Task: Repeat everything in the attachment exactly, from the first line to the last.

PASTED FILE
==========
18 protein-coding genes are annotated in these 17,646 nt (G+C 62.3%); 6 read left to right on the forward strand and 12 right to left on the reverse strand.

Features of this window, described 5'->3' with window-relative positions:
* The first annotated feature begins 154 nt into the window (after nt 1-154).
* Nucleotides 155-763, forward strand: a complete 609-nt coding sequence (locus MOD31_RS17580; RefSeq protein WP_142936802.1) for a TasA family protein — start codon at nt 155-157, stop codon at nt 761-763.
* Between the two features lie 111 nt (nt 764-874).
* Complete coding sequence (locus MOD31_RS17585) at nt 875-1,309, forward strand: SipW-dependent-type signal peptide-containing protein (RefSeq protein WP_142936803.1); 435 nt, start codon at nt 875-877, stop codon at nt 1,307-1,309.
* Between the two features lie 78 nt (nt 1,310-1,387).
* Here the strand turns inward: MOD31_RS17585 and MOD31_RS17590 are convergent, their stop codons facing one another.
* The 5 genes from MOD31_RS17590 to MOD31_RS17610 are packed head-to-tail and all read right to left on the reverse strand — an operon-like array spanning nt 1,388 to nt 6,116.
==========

18 protein-coding genes are annotated in these 17,646 nt (G+C 62.3%); 6 read left to right on the forward strand and 12 right to left on the reverse strand.

Features of this window, described 5'->3' with window-relative positions:
* The first annotated feature begins 154 nt into the window (after nt 1-154).
* Nucleotides 155-763, forward strand: a complete 609-nt coding sequence (locus MOD31_RS17580; RefSeq protein WP_142936802.1) for a TasA family protein — start codon at nt 155-157, stop codon at nt 761-763.
* Between the two features lie 111 nt (nt 764-874).
* Complete coding sequence (locus MOD31_RS17585) at nt 875-1,309, forward strand: SipW-dependent-type signal peptide-containing protein (RefSeq protein WP_142936803.1); 435 nt, start codon at nt 875-877, stop codon at nt 1,307-1,309.
* Between the two features lie 78 nt (nt 1,310-1,387).
* Here the strand turns inward: MOD31_RS17585 and MOD31_RS17590 are convergent, their stop codons facing one another.
* The 5 genes from MOD31_RS17590 to MOD31_RS17610 are packed head-to-tail and all read right to left on the reverse strand — an operon-like array spanning nt 1,388 to nt 6,116.